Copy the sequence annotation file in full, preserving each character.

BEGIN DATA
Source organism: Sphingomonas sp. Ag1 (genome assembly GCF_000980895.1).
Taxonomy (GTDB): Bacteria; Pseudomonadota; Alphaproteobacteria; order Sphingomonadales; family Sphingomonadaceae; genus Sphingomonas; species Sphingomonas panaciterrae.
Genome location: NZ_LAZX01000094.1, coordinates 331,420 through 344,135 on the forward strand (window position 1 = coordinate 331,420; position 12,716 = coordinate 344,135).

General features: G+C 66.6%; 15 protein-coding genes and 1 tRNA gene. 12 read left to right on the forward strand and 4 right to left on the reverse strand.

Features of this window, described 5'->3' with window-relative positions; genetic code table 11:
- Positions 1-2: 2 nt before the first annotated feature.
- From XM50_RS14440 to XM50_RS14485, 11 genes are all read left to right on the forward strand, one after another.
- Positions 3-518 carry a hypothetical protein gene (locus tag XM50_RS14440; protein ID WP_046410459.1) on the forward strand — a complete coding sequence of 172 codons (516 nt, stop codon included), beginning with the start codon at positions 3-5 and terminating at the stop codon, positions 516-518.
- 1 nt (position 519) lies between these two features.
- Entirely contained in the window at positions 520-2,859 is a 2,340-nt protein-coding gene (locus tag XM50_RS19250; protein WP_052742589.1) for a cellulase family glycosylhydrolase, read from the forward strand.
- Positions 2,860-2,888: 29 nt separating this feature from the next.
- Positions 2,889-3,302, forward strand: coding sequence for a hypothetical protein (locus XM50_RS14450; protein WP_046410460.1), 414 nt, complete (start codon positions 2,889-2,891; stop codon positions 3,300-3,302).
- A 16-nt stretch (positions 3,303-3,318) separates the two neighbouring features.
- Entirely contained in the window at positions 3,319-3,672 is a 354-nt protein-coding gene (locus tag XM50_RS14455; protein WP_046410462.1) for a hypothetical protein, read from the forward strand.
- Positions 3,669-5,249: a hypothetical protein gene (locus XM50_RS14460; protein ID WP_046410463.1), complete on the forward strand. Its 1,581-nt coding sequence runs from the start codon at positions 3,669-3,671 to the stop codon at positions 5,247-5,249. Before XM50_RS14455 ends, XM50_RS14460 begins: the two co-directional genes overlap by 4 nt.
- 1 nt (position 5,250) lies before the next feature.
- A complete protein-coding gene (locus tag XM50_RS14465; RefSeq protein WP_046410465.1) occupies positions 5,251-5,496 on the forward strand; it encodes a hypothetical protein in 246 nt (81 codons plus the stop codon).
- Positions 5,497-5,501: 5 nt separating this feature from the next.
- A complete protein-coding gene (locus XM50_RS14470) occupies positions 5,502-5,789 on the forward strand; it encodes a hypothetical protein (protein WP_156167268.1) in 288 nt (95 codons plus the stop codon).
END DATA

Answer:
Source organism: Sphingomonas sp. Ag1 (genome assembly GCF_000980895.1).
Taxonomy (GTDB): Bacteria; Pseudomonadota; Alphaproteobacteria; order Sphingomonadales; family Sphingomonadaceae; genus Sphingomonas; species Sphingomonas panaciterrae.
Genome location: NZ_LAZX01000094.1, coordinates 331,420 through 344,135 on the forward strand (window position 1 = coordinate 331,420; position 12,716 = coordinate 344,135).

General features: G+C 66.6%; 15 protein-coding genes and 1 tRNA gene. 12 read left to right on the forward strand and 4 right to left on the reverse strand.

Features of this window, described 5'->3' with window-relative positions; genetic code table 11:
- Positions 1-2: 2 nt before the first annotated feature.
- From XM50_RS14440 to XM50_RS14485, 11 genes are all read left to right on the forward strand, one after another.
- Positions 3-518 carry a hypothetical protein gene (locus tag XM50_RS14440; protein ID WP_046410459.1) on the forward strand — a complete coding sequence of 172 codons (516 nt, stop codon included), beginning with the start codon at positions 3-5 and terminating at the stop codon, positions 516-518.
- 1 nt (position 519) lies between these two features.
- Entirely contained in the window at positions 520-2,859 is a 2,340-nt protein-coding gene (locus tag XM50_RS19250; protein WP_052742589.1) for a cellulase family glycosylhydrolase, read from the forward strand.
- Positions 2,860-2,888: 29 nt separating this feature from the next.
- Positions 2,889-3,302, forward strand: coding sequence for a hypothetical protein (locus XM50_RS14450; protein WP_046410460.1), 414 nt, complete (start codon positions 2,889-2,891; stop codon positions 3,300-3,302).
- A 16-nt stretch (positions 3,303-3,318) separates the two neighbouring features.
- Entirely contained in the window at positions 3,319-3,672 is a 354-nt protein-coding gene (locus tag XM50_RS14455; protein WP_046410462.1) for a hypothetical protein, read from the forward strand.
- Positions 3,669-5,249: a hypothetical protein gene (locus XM50_RS14460; protein ID WP_046410463.1), complete on the forward strand. Its 1,581-nt coding sequence runs from the start codon at positions 3,669-3,671 to the stop codon at positions 5,247-5,249. Before XM50_RS14455 ends, XM50_RS14460 begins: the two co-directional genes overlap by 4 nt.
- 1 nt (position 5,250) lies before the next feature.
- A complete protein-coding gene (locus tag XM50_RS14465; RefSeq protein WP_046410465.1) occupies positions 5,251-5,496 on the forward strand; it encodes a hypothetical protein in 246 nt (81 codons plus the stop codon).
- Positions 5,497-5,501: 5 nt separating this feature from the next.
- A complete protein-coding gene (locus XM50_RS14470) occupies positions 5,502-5,789 on the forward strand; it encodes a hypothetical protein (protein WP_156167268.1) in 288 nt (95 codons plus the stop codon).